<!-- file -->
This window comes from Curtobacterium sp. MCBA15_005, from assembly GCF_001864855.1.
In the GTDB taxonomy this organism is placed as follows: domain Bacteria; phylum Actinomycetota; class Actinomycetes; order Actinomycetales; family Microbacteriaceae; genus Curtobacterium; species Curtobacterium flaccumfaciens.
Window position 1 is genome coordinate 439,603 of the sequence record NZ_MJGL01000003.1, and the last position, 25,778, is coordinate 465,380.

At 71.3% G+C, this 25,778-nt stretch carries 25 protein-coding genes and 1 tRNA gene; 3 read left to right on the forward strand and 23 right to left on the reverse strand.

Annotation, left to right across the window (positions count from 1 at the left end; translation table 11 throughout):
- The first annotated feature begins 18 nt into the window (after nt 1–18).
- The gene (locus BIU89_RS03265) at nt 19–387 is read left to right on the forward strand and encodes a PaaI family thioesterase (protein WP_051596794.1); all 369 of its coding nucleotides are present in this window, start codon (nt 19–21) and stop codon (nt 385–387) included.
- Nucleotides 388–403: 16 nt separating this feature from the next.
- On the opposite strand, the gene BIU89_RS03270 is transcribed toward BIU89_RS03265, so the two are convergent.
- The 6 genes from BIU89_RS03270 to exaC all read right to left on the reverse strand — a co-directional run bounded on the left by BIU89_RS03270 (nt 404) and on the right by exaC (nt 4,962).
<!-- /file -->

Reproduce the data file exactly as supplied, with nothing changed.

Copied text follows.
This window comes from Curtobacterium sp. MCBA15_005, from assembly GCF_001864855.1.
In the GTDB taxonomy this organism is placed as follows: domain Bacteria; phylum Actinomycetota; class Actinomycetes; order Actinomycetales; family Microbacteriaceae; genus Curtobacterium; species Curtobacterium flaccumfaciens.
Window position 1 is genome coordinate 439,603 of the sequence record NZ_MJGL01000003.1, and the last position, 25,778, is coordinate 465,380.

At 71.3% G+C, this 25,778-nt stretch carries 25 protein-coding genes and 1 tRNA gene; 3 read left to right on the forward strand and 23 right to left on the reverse strand.

Annotation, left to right across the window (positions count from 1 at the left end; translation table 11 throughout):
- The first annotated feature begins 18 nt into the window (after nt 1–18).
- The gene (locus BIU89_RS03265) at nt 19–387 is read left to right on the forward strand and encodes a PaaI family thioesterase (protein WP_051596794.1); all 369 of its coding nucleotides are present in this window, start codon (nt 19–21) and stop codon (nt 385–387) included.
- Nucleotides 388–403: 16 nt separating this feature from the next.
- On the opposite strand, the gene BIU89_RS03270 is transcribed toward BIU89_RS03265, so the two are convergent.
- The 6 genes from BIU89_RS03270 to exaC all read right to left on the reverse strand — a co-directional run bounded on the left by BIU89_RS03270 (nt 404) and on the right by exaC (nt 4,962).